Tyler Hamilton says Lance Armstrong gave him an illegal blood booster before the 1999 Tour de France and that the teammates took blood transfusions together during the cycling race the following year.
Hamilton makes the allegations in his book, ''The Secret Race. Inside the Hidden World of the Tour de France, Doping, Cover-ups and Winning at All Costs,'' set to be published Sept. 5. The Associated Press purchased a copy Thursday.
Hamilton and Armstrong rode together on the U.S. Postal Service team from 1998 to 2001.
Armstrong has long denied doping but last week chose not to fight drug charges by the U.S. Anti-Doping Agency. USADA has erased 14 years of Armstrong's competitive results, including his seven Tour de France titles.
The books covers much of what Hamilton said in a 2011 interview with ''60 Minutes'' and what he said he told federal criminal investigators looking into doping allegations on the Postal team. Officials closed that investigation in February without bringing any charges against Armstrong.
But Hamilton also provides sharper, personal details of what he says was an alleged doping program encouraged by Armstrong and other team leaders. He describes in detail how he and other cyclists doped and how they avoided getting caught.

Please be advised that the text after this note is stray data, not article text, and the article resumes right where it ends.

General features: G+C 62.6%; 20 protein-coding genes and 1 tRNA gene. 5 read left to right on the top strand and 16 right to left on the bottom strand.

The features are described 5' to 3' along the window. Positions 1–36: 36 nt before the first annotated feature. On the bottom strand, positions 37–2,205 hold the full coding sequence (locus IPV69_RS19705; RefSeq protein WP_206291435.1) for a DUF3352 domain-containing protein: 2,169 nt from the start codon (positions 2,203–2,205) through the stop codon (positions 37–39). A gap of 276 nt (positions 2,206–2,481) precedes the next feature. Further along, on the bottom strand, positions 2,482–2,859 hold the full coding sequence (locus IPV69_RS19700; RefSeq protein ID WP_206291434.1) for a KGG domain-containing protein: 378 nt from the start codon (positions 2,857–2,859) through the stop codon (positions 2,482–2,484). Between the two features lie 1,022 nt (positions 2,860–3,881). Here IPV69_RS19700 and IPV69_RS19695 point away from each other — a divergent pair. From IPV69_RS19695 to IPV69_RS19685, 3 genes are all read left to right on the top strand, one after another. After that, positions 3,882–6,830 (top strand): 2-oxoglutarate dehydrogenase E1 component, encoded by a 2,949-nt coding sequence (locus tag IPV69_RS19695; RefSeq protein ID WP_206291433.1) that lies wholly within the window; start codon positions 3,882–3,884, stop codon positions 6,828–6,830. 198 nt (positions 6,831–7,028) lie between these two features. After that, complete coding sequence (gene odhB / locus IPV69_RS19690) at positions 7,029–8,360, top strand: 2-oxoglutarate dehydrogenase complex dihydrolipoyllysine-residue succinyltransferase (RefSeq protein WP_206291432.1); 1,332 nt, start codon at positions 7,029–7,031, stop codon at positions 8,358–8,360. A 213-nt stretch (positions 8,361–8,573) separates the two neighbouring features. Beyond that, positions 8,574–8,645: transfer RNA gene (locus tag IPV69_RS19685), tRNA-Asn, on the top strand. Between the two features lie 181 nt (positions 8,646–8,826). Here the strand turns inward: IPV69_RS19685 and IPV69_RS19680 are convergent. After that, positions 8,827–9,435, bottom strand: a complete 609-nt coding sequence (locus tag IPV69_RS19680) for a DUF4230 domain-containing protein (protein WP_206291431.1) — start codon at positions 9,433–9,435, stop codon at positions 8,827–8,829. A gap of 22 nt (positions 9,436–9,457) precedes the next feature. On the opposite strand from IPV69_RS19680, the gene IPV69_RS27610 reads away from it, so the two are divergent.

''Lance worked the system ... Lance was the system,'' Hamilton wrote.
Armstrong's agent Bill Stapleton declined comment when contacted by phone.
Hamilton discusses at length his own descent into performance-enhancing drug use and said the team started even before Armstrong joined in 1998. He and Armstrong soon became roommates and confidants who would discuss using the blood-booster EPO and other PEDs.
''Nobody sets out wanting to dope,'' Hamilton said.
While visiting Armstrong's home in Nice shortly before the 1999 Tour, Hamilton said he asked him if he had any EPO and Armstrong pointed to the refrigerator.